Search America's historic newspaper pages from 1789-1963 or use the U.S. Newspaper Directory to find information about American newspapers published between 1690-present. Chronicling America is sponsored jointly by the
National Endowment for the Humanities and the Library of Congress. external link Learn more
Image provided by: Central Michigan University, Clark Historical Library
Newspaper Page Text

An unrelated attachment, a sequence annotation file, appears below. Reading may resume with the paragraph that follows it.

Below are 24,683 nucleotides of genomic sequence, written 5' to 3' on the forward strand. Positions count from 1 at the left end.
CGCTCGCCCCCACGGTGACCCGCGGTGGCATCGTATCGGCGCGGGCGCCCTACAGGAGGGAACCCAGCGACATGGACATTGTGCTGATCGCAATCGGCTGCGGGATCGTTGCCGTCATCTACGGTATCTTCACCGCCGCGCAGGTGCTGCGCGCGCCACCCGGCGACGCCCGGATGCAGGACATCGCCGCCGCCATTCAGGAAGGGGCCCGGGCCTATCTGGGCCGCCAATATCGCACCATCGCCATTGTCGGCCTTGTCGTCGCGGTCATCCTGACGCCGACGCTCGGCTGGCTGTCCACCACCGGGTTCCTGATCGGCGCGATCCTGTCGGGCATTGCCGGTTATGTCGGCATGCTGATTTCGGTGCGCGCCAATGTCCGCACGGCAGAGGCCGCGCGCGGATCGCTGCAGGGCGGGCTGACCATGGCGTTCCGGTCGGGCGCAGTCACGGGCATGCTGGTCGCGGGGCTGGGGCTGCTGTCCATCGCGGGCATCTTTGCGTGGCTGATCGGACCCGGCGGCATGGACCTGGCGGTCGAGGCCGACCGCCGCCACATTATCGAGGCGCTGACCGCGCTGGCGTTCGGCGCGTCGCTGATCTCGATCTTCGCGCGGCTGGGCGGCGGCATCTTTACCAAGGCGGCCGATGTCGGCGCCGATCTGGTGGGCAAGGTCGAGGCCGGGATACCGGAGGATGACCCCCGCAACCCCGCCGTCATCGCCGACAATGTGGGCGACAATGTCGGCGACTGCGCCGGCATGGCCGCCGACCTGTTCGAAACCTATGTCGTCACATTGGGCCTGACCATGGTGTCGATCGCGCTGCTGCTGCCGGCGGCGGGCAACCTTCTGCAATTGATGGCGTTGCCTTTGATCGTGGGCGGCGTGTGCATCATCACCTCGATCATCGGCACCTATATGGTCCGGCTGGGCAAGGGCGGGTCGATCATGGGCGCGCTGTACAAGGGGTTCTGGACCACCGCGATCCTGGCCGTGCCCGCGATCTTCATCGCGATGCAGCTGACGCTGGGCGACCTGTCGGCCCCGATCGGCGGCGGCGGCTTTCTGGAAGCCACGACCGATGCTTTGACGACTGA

The Ford International Weekly mm V IT! a ,0 if fU PENOEiNi THE DEARBORN PUBLISHING CO. Dearborn. Michigan HENRY FORD. President. C. J. FORD. Vice President. K. H FORD. Secretary-Treasurer. Twentv-first Year. Number I, October 30. IW& The price of subscription in the United SIMM and its possessions is One Dollar a year; in Canada Otu Dollar ami Fifty Cents: and in ether countries. Two Dollars SmfM WWi Five Cents. Entered as Second-Class Matter at the Post Office at Dear born, Michigan, under the Act of March I, 1879. CHANGE OF ADDRESS To receive your copy without interruption, please observe the following: 1. Notify us at least two weeks in advance. 2. Give both old and w:e address. 3. Write clearly. Recapitulation TWO years is a short time in the life of a man, a shorter period in the life of a nation and but a second in the history of the world, yet there are those who view the condition of the nations at the approach of the second anniversary of the armistice with alarm and who profess to feel that the world as a whole has done very little toward its own redemption. Russia, they say. is in the grasp of what appears to be nothing better than anarchy. Austria is prostrated. Poland is in arms. Ireland is in rebellion. France is dissatisfied with the spoils of the victor ; Germany is impoverished by the price of defeat and England and Italy are torn by labor disturbances. There is peace at home, but even here we are discovering that one cannot dance without paying the piper and we are facing the b'lls for our period of national and private extravagance. The indictment sounds serious enough but before agreeing with the pessimists who think that everything is wrong, would it not be well to consider just how long the world was desperately sick before we at tempted to pass judgment on the time necessary for its recovery? It is claimed that the World War was 40 years in the making. We know that it lasted four years. There fore, but one-twentieth of the time spent in making the war and only half the time spent in fighting it have so far been occupied by the period of spiritual and material rebuilding. It is true that Russia has been undergoing revolu tion for four years. Is that too long a period? The French Revolution lasted for 10 years and kept all Europe an armed camp. Admit that Austria is slow in recovering ! What else can be expected of an empire which was politically and geographically demolished and which must ac tually be born again? Poland in arms is but the reflection of Russia's condition. Ireland in rebellion is only indirectly a result of the war. Italy and England have difficult labor problems on their hands, but u is noticeable that the Bolshevik movement which was at the bottom of Italy's unrest is collapsing, and it cannot be said that the strikes and riots in England are much worse than several similar occurrences in the United States. France may be dissatisfied but she is being paid. Germany may be impoverished in material wealth, but not in industrial spirit. The period which we have entered in our own country may seem lean, but it has been balanced by the fattest years that this or any other country ever saw. We have known that the silk shirt era could not last forever, that eventually we must put on our overalls and go back to work, and to the credit of the people it can be said that thus far the change is being ac cepted philosophically. Does it mean nothing when one considers the fact that, with the exception of Russia, the nations which bore the brunt of the war are hard at work paying their debts? Does it mean nothing at home that we are experiencing a bountiful harvest, that prices arc coming down and that industry U rapidly adjusting itself to the changed conditions. One does not need to be a silly optimist to m these things. It is. in fact, impossible to deny them. So man, unless he suffers from mental myopia, can took back on the condition of the nations M they wal lowed through the quagmire of war two years ago without realizing that civilization's recovery has been I wonderful thing, or without feeling that this anniver sary of armistice day should be marked by a spirit of thanksgiving rather than by one of apprehension. The Alarm Clock Habit A YOUNG man who always depended upon an alarm clock to awaken him in the morning one night forgot to wind it. In COOaeqttcncc of thi. he over slept and missed an appointment in regard to an im portant position he was seeking. When he arrived he found it filled: another had been on time and secured the place. "It was all on account of the alarm clock," he said to his friend when relating the incident. "o," re joined the other, "it was because you depended upon the alarm clock and not upon yourself." There are many people, both men and women, who have the alarm clock habit. They do not like to think for themselves. They depend upon some one else to tell them when a thing should be done, and oftentimes how it should be done. They like to lean upon some body rather than to take the initiative. They say, "If ! net into a tight place I will ask someone what to do. Why should I worry to work out the plan myself?" In business there are many alarm clock men. If they are told to do a piece of work, instead of figuring out themselves the best way to do it, they will ask some one else. Everything they do is by rule of thumb. If the whistle was not blown at noon the probability is they would not go out to lunc'i. They want to bv called and not to do the calling. Isn't it a splendid thing to think for yourself? To decide for yourself? To act for yourself? To feel that through your own efforts you are building char acter, and business, and prosperity? To know that, al though you may take counsel of older and wiser heads, the final decision in any matter is yours, and yours alone ? To have the courage to do without waiting to be bolstered up by someone else whom you have learned to lean upon? Try it for a week and see how it turns out. Let every day of the seven be a day of "derring do." Rel egate the alarm clock of your mentality to the dust heap of failures to be found along the road of life. Look up and get your time from the sun, and let its rays guide you, and at the end of the week you will have forever done with the alarm clock habit. A Fair Price for V heat NO OXE will contest 'he justice of the wheat grow ers' claim to a proht on their crops and, while the proposition has not pioved sound in industry, one may even incline sympathetically toward their demand that the price of wheat be high enough to cover the "cost of production plus a reasonable profit." But what is the cost of production? Is the ;rice of $3 a bushel, demanded by the farm ers, based on carefully compiled statistics, or is it merely an arbitrary figure? The public i not disposed to ask the farmer to work without profit, but at the same time it would like an answer to this question before accepting the proposed price as equitable, and it would seem as if the organiza tions which stand as the farmers' spokesmen would perform a lervkc by coming forward with a reply. The general supposition is that the figure is merely an arbitrary demand and if this is true there is no rea son for believing it will be accepted with equanimity by the consumer. With cry business enterprise in the United States straining to meet changing conditions, with prices dropping and with labor facing a more or kfl doubtful winter, the farmer will need to present strong proof that he cannot afford to lower the price of wheat, or he will lose his case. If, on the other hand, the farmer can show the justice of his claims, and at the same time can prove his charges that the reduction in the wheat and corn market has been the work of manipulators bent on se curing control of the nation's food supply at a low price with the intention of raising prices as soon as their hold is secure, the public will make common cause with him and both producer and consumer will benefit by the closer relationship which will result Wanted: An Advertising law IT IS probable that one of the measures which will be proposed at the next session of Congress tfill be the enactment of a law against fraudulent ah reitifttti aimed at the promoters of wildcat stock company -f It is said by hankers, and agreed to by gOTCnMMH representatives, that the public hftj BUM robbed of mil lions upon millions of dollars i ltfap during the tf( two yean through the sale of worthless stocks. The government attempted to do what it could KMM after the close of the war but without much avail. The Capital Issues Committee, which protected the public from worthless stocks during the war. disbanded and its services were no longer available, the post ofkc could not police the country effect ively with the force and means at its disposal, and ao the work was finally turned over to the Federal Trade Commission. Efficient at the commission usually is in handling matters entrusted to it for disposal, it labored under a considerable handicap in thil Cft linCC there was much doubt ai to its powers, and because it was already deeply engaged in importart work. The investors' protective bureau of the Chicago As sociation of Commerce reports that there are at least a billion dollars worth of wildcat securities being of fered to the public at the present time. One hundred twenty million dollars' worth of fraudulent stocks have been driven out of the state of Illinois alone this year and public confidence in securities, formerly at a very low ebb. has been greatly restored. It is found, however, that the blue sky laws of the various states arc not in themselves sufficient to cover the situation. There is a need, it appears, for a na tional law which will compel the promoter of securi ties to prove the statements in his copy before his ad vertising is given to the public. The trouble with most of the laws aimed at fake stock promoters is that they do not operate until the swindler has fleeced a number of victims. The thing that is needed is a law that will lock the door before the horse is stolen and there is good reason to believe that a national advertising law will fit the situation. Business Schools for Farmers MICHIGAN AGRICULTURAL COLLEGE is pre paring to conduct SO business schools for farm ers this winter. According to the farm management bureau of the college, there are still a great many farmers who handle their accounts on a hit-or-miss system which is never accurate and generally so mis leading that it does actual harm. The bookkeeping system which is to be taught will be simple and practical Its object is to enable the farmer to determine the cost of all his crops, so that he may find out which ones are making him money and which are sold at a loss. Armed with this knowl edge he can search intelligently for errors in farm management. The Department of Agriculture has but lately com pleted surveys of farm profits in three important regions of the United States which reveal the astonishing fact that most of the farms studied are earning less than $500 a year net profit, for their owners. Tic studies covered seven-year periods in two of the areas and five years in another. Representatives of the department made yearly visits to the farms listed and compiled their figures with the assistance of the owners. aO that the results are as accurate as care COttld make them. The first group of farms studied was in the hill country of Ohio, the second in the corn belt of Indiana and the third in the dairy region of Wisconsin, from which it will be seen that the districts chosen were fairly representative of the nation. Not all the responsibility for small profits can b laid to low prices, because during the last few year of the experiment prices were very high. Some of th blame undoubtedly rests on errors in farm manage ment and it is here that the keeping of a set of farm accounts will prove invaluable. The farm is the food factory of the nation. It needs the same efficiency in management, the same at ttntion to holding down overhead expenses, the same detailed information concerning cost of production, that a factory must have to be successful. And it is a hopeful sign to note that this fact is so generally acknowledged that one college is finding it necessary to open fifty winter business schools to meet the de mands of farmer business men.